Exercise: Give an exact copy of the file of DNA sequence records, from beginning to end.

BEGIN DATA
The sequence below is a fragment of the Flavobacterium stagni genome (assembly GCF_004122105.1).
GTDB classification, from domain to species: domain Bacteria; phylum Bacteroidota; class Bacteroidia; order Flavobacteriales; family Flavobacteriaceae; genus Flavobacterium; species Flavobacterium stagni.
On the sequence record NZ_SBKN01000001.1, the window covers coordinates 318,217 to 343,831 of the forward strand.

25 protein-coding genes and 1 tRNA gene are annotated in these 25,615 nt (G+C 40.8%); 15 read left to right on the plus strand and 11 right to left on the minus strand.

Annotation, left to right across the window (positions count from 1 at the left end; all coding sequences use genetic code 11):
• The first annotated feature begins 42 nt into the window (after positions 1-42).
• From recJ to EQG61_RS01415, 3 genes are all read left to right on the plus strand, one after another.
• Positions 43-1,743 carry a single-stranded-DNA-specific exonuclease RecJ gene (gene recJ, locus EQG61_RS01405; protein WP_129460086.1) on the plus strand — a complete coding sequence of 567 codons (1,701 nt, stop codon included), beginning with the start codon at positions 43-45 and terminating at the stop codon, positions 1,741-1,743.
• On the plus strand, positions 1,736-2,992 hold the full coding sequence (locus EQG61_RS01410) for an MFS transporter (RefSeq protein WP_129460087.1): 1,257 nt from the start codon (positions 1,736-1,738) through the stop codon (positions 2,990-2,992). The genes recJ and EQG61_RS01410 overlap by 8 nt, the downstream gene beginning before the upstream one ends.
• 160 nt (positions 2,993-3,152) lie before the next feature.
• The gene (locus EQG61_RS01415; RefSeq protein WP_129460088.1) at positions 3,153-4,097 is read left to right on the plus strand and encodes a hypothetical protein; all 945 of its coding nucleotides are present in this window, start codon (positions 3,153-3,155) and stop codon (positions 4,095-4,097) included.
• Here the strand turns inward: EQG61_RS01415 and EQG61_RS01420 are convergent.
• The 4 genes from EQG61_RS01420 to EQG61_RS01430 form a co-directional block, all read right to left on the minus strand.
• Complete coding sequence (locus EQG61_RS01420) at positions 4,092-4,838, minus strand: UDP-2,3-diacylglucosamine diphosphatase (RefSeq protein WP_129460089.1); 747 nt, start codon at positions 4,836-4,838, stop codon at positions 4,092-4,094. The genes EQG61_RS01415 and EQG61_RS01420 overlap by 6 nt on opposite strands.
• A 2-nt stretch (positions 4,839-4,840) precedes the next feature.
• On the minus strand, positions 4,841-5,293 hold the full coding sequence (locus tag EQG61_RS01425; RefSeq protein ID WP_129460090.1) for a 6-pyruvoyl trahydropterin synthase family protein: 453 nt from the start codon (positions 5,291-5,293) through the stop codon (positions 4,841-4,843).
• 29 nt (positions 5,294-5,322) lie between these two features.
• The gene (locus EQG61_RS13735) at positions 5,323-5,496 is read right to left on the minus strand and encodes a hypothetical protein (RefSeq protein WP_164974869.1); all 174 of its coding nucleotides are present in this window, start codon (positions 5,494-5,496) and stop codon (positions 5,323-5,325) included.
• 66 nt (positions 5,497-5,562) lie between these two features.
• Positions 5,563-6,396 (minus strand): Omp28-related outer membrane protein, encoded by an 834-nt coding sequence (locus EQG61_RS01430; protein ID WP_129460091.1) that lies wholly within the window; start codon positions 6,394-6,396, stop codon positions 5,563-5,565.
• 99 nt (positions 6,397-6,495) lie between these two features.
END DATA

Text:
The sequence below is a fragment of the Flavobacterium stagni genome (assembly GCF_004122105.1).
GTDB classification, from domain to species: domain Bacteria; phylum Bacteroidota; class Bacteroidia; order Flavobacteriales; family Flavobacteriaceae; genus Flavobacterium; species Flavobacterium stagni.
On the sequence record NZ_SBKN01000001.1, the window covers coordinates 318,217 to 343,831 of the forward strand.

25 protein-coding genes and 1 tRNA gene are annotated in these 25,615 nt (G+C 40.8%); 15 read left to right on the plus strand and 11 right to left on the minus strand.

Annotation, left to right across the window (positions count from 1 at the left end; all coding sequences use genetic code 11):
• The first annotated feature begins 42 nt into the window (after positions 1-42).
• From recJ to EQG61_RS01415, 3 genes are all read left to right on the plus strand, one after another.
• Positions 43-1,743 carry a single-stranded-DNA-specific exonuclease RecJ gene (gene recJ, locus EQG61_RS01405; protein WP_129460086.1) on the plus strand — a complete coding sequence of 567 codons (1,701 nt, stop codon included), beginning with the start codon at positions 43-45 and terminating at the stop codon, positions 1,741-1,743.
• On the plus strand, positions 1,736-2,992 hold the full coding sequence (locus EQG61_RS01410) for an MFS transporter (RefSeq protein WP_129460087.1): 1,257 nt from the start codon (positions 1,736-1,738) through the stop codon (positions 2,990-2,992). The genes recJ and EQG61_RS01410 overlap by 8 nt, the downstream gene beginning before the upstream one ends.
• 160 nt (positions 2,993-3,152) lie before the next feature.
• The gene (locus EQG61_RS01415; RefSeq protein WP_129460088.1) at positions 3,153-4,097 is read left to right on the plus strand and encodes a hypothetical protein; all 945 of its coding nucleotides are present in this window, start codon (positions 3,153-3,155) and stop codon (positions 4,095-4,097) included.
• Here the strand turns inward: EQG61_RS01415 and EQG61_RS01420 are convergent.
• The 4 genes from EQG61_RS01420 to EQG61_RS01430 form a co-directional block, all read right to left on the minus strand.
• Complete coding sequence (locus EQG61_RS01420) at positions 4,092-4,838, minus strand: UDP-2,3-diacylglucosamine diphosphatase (RefSeq protein WP_129460089.1); 747 nt, start codon at positions 4,836-4,838, stop codon at positions 4,092-4,094. The genes EQG61_RS01415 and EQG61_RS01420 overlap by 6 nt on opposite strands.
• A 2-nt stretch (positions 4,839-4,840) precedes the next feature.
• On the minus strand, positions 4,841-5,293 hold the full coding sequence (locus tag EQG61_RS01425; RefSeq protein ID WP_129460090.1) for a 6-pyruvoyl trahydropterin synthase family protein: 453 nt from the start codon (positions 5,291-5,293) through the stop codon (positions 4,841-4,843).
• 29 nt (positions 5,294-5,322) lie between these two features.
• The gene (locus EQG61_RS13735) at positions 5,323-5,496 is read right to left on the minus strand and encodes a hypothetical protein (RefSeq protein WP_164974869.1); all 174 of its coding nucleotides are present in this window, start codon (positions 5,494-5,496) and stop codon (positions 5,323-5,325) included.
• 66 nt (positions 5,497-5,562) lie between these two features.
• Positions 5,563-6,396 (minus strand): Omp28-related outer membrane protein, encoded by an 834-nt coding sequence (locus EQG61_RS01430; protein ID WP_129460091.1) that lies wholly within the window; start codon positions 6,394-6,396, stop codon positions 5,563-5,565.
• 99 nt (positions 6,397-6,495) lie between these two features.